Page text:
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February 8, 2018

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Ransomware detections soar and banking Trojans, spyware, hijackers in vogue

Trends in cyber-attack methods, malware developments and distribution techniques have been analysed in the latest Malwarebytes Labs State of Malware report 2017.

The report found that even though ransomware detections was up in 2017, by 90% for businesses and 93% for consumers, development of new types and delivery methods slowed considerably, especially in the final quarter.

Cybercriminals ramped up deployment of banking Trojans, spyware and hijackers to attack companies. The report records a 40% increase in hijackers and 30% increase in spyware detections in 2017. The second half of the year also marked a 102% increase in banking Trojan detections.

In parallel to the use of cryptocurrency for legitimate trades and purposes, cybercriminals have been deploying cryptomining tools with the help of victim system resources, including compromised websites serving drive-by mining code.

“The ransomware industry is based on a solid and sustainable business model that allows cybercriminals to make easy money without much effort and almost no risk of being halted,” said Ilia Kolochenko, CEO of web security company High-Tech Bridge. “The growing popularity of cryptocurrencies facilitates safe and untraceable payments by the victims.”

Trends in 2018

The report also speculates about trends in 2018.

“We realise making predictions about cybercrime is a bit more art than science, but when we look back over years of patterns and data and experience, we can make some educated guesses about where we think this is all going,” it says.

Malwarebytes predicts that cybercriminals who developed new tools to take advantage of IoT with spam-spreading botnets and DDoS attacks in 2017 will set their sights on large organisations, like airline companies and power utilities, demanding a ransom to call off an army of botnet-infected IoT devices.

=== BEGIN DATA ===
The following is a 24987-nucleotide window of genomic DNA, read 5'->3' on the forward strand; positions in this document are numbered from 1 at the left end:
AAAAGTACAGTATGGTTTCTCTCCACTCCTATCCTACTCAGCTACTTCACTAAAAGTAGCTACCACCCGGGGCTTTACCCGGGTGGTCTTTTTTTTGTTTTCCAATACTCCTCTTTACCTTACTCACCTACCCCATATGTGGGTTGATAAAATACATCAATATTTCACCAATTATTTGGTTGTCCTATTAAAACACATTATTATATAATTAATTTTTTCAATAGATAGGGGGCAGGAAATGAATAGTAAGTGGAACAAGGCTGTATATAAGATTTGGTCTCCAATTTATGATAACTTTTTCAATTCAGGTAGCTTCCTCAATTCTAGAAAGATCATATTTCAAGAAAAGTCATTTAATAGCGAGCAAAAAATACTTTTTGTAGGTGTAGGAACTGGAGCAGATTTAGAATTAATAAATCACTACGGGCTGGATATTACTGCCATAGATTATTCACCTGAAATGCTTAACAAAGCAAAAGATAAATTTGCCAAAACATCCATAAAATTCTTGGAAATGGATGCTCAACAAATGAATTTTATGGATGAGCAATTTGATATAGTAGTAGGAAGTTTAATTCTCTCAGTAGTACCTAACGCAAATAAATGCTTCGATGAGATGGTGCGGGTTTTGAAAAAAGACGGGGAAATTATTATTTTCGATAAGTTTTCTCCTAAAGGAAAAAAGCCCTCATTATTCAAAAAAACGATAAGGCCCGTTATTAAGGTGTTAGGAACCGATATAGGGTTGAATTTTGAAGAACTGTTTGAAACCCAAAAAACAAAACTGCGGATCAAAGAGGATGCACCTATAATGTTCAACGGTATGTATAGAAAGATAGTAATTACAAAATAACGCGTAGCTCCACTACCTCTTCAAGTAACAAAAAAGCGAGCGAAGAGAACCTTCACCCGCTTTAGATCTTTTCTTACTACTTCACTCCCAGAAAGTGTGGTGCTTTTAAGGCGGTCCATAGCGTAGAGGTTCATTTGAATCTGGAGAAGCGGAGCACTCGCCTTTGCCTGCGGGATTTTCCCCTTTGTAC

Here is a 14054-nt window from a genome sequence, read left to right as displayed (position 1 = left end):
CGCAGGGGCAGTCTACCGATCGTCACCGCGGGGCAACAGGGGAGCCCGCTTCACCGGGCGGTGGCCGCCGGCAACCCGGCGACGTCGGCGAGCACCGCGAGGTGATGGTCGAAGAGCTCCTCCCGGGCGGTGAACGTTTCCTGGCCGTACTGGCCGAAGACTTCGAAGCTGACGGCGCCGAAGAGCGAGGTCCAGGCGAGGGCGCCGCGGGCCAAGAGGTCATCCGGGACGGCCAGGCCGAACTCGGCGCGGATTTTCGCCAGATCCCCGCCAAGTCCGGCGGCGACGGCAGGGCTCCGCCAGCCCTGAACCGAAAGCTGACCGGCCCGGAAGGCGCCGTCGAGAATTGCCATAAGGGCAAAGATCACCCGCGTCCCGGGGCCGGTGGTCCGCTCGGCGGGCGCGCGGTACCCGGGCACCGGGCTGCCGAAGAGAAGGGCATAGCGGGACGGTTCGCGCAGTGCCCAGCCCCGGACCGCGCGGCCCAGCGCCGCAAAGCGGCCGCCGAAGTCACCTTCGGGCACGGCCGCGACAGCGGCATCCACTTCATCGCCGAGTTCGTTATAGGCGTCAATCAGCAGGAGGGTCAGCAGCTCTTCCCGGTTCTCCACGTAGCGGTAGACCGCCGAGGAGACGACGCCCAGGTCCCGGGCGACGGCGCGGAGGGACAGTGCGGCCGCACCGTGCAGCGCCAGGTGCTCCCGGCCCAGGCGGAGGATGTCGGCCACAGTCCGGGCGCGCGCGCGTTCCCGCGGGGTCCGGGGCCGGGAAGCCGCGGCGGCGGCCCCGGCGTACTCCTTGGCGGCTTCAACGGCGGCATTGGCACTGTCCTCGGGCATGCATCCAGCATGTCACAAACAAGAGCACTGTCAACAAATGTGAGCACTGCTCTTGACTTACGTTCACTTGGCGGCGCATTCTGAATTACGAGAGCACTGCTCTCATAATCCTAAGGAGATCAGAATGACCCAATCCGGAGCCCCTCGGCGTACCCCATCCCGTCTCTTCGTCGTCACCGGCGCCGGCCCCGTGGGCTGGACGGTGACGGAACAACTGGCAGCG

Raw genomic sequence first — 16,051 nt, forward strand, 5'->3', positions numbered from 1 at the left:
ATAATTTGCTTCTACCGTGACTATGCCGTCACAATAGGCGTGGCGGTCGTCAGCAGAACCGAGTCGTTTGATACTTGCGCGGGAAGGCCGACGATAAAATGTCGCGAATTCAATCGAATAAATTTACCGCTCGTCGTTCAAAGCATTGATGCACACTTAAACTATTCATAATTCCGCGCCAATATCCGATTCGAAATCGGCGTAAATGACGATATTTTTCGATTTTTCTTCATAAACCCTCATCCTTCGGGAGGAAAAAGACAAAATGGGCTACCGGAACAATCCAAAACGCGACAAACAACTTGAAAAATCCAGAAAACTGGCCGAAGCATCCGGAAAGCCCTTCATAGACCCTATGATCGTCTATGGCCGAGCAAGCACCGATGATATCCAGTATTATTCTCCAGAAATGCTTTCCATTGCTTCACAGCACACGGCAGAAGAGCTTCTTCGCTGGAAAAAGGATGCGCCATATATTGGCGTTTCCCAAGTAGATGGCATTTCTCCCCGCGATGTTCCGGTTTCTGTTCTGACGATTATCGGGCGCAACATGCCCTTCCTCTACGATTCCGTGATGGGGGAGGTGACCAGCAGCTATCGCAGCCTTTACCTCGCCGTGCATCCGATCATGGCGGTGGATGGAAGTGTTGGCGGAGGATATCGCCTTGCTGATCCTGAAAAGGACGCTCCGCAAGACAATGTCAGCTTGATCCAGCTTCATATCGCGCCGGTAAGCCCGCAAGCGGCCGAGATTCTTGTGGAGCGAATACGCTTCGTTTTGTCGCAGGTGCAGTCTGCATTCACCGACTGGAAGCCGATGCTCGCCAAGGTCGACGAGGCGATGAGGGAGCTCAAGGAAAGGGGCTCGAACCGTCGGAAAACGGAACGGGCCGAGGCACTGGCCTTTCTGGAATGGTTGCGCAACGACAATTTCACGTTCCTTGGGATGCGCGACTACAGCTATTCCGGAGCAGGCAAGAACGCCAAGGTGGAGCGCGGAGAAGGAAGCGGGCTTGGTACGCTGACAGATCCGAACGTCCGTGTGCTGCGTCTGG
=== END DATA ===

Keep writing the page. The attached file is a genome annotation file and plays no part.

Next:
However, instead of encrypting files, the attacks will disrupt business operations until payment has been made.

“I think the ransomware business model will dominate the realm of cybercrime for the next few years at least.” Ilia Kolochenko, CEO, High-Tech Bridge

Kolochenko agrees that ransomware will continue to be a major problem this year. He expects “a steady growth of ransomware attacks in 2018. Moreover, the competition among hacking teams will also increase, pushing some of them to invent new attack vectors and search for new victims.

“We have already seen campaigns against mobile phones and smart objects including smart TVs, websites and even industrial control systems. I think the ransomware business model will dominate the realm of cybercrime for the next few years at least.”

Drive-by mining and skyrocketing values are encouraging cryptomining among both users and criminals alike, the Malwarebytes report also observes. Faced with continued volatility in the cryptocurrency market, an evolution of drive-by mining tools, new mining platforms (such as Android and IoT devices), and new forms of malware designed to mine and/or steal cryptocurrency is likely.

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